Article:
The bears’ case for lower prices in the natural gas futures market received a much-needed shot in the arm Thursday morning after the Energy Information Administration (EIA) reported that a well-below-consensus 11 Bcf was withdrawn from natural gas storage for the week ending March 12. The draw, which was exactly 100 Bcf smaller than the previous week’s report, plunged April natural gas futures values to a low of $4.054 before the contract finished Thursday’s regular session at $4.085, down 21.8 cents from Wednesday’s close.
After trading lower ahead of the report, April natural gas futures were hovering around $4.230 just prior to the report’s 10:30 a.m. EDT release. In the minutes that immediately followed, the prompt month contract went into a freefall.
With futures losses getting smaller and smaller earlier in the week, many in the trading community were openly wondering whether the bear move had run its course. Now with the break below important support at $4.260, some traders say the path to sub-$4 pricing appears to be open. (see Daily GPI, March 18). The $4.260 price level stands roughly as a 50% pullback from the September to January rally.
Citi Futures Perspective analyst Tim Evans, who had been expecting a 35 Bcf draw, called the report “bearish,” adding that it likely will give the downward move the shot in the arm it had been needing.
“The net withdrawal was well below the consensus expectation and a clear bearish step down from the 65 Bcf five-year average for the period, bumping the year-on-five-year average surplus up to 73 Bcf,” Evans said. “This report is going to reinforce the overall bearish market sentiment here, especially with warm temperatures in the current week and the 11-to 15-day timeframe to drive expectations for more bearish storage reports to follow.”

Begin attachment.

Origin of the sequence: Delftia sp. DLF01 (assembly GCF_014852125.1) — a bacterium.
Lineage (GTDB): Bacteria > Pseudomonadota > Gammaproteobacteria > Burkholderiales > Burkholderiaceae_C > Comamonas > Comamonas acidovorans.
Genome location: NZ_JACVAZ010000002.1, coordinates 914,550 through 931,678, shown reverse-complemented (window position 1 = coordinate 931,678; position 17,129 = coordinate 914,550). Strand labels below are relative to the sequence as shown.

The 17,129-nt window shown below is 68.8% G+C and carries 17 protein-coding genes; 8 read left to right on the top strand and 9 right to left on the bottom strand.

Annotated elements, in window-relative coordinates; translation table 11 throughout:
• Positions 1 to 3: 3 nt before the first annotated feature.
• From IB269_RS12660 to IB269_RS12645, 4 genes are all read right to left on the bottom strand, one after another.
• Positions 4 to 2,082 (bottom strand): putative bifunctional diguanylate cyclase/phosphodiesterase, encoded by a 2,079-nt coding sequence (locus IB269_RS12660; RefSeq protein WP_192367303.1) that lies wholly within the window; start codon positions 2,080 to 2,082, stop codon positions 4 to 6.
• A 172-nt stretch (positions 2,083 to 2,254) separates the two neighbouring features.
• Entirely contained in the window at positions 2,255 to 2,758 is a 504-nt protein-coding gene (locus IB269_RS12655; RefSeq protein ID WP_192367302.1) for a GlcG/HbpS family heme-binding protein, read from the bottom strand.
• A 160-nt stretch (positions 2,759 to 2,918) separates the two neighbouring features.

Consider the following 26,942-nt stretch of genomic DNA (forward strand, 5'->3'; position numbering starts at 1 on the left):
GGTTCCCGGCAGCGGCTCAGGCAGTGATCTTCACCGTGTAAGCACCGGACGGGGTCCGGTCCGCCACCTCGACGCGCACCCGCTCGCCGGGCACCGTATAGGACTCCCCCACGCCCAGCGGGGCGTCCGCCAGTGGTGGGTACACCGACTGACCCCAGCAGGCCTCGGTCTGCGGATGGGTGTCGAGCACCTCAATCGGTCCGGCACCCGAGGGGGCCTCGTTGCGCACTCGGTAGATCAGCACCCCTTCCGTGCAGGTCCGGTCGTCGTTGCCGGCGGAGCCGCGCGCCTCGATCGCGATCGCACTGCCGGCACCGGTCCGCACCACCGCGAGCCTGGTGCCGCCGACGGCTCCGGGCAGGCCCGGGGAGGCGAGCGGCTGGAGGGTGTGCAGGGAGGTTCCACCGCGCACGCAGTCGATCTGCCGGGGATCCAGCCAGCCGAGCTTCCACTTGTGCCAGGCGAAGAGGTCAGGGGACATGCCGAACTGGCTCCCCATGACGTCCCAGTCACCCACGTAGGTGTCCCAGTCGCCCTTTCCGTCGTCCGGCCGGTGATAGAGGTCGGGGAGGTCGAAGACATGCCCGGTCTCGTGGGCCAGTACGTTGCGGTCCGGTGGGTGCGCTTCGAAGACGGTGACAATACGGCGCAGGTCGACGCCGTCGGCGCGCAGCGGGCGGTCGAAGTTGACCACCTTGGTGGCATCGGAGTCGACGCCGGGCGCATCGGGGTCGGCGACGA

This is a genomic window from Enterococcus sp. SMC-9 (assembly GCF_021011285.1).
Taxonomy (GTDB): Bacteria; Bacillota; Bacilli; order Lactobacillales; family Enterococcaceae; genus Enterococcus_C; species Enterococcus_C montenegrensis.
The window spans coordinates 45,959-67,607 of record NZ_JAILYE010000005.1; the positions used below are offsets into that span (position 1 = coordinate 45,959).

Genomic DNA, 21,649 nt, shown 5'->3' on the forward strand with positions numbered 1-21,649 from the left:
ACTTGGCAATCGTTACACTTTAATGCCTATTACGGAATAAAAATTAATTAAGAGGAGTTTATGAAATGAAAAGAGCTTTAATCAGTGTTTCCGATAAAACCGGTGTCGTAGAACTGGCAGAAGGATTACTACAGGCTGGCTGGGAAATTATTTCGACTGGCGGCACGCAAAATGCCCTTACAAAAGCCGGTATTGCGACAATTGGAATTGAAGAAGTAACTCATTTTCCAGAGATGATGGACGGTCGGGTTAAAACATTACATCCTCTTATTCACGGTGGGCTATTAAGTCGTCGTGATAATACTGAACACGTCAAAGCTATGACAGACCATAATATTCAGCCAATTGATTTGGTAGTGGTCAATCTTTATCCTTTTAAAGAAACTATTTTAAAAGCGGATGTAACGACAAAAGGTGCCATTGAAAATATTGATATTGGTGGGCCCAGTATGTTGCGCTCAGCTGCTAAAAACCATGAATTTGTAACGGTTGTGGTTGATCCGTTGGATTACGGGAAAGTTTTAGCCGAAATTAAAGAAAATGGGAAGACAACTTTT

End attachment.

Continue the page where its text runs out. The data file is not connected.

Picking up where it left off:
One New York broker said Thursday’s session gave futures bears renewed life. “Over the first few days of the week it looked like the move lower, which began in earnest on Feb. 18, was petering out, but Thursday’s bearish storage pull and the resulting 20-plus cent drop breathes new life into the trend. We’ve definitely opened up the possibility of trading with a $3 handle.”
Going into the report, a Reuters survey of 28 industry players produced a withdrawal range of 11 Bcf to 44 Bcf with the average expectation coming in at a 28 Bcf draw. Bentek Energy projected a withdrawal of 23 Bcf.
In addition to coming in well below the five-year average draw of 65 Bcf, the actual 11 Bcf draw came in well under last year’s date-adjusted 42 Bcf draw for the week.
According to the EIA, working gas in storage stood at 1,615 Bcf as of March 12. Stocks are now 40 Bcf less than last year at this time and 73 Bcf above the five-year average of 1,542 Bcf. For the week, the East and West regions removed 19 Bcf and 6 Bcf, respectively, while the Producing Region swung to injections with a 14 Bcf addition.
With the arrival of the shoulder season putting less influence on the supply-demand fundamentals, at least in the near term, some analysts are turning their attention to technical factors. “Although discussion of fundamentals is becoming difficult with the heating cycle approaching completion, we will continue to emphasize an extremely negative chart picture where fresh price lows have been an almost daily feature during the past month,” said Jim Ritterbusch of Ritterbusch and Associates. In his view, each new low “tends to embolden the funds that remain comfortable on the short side of the market in spite of an exceptionally large net short futures position.
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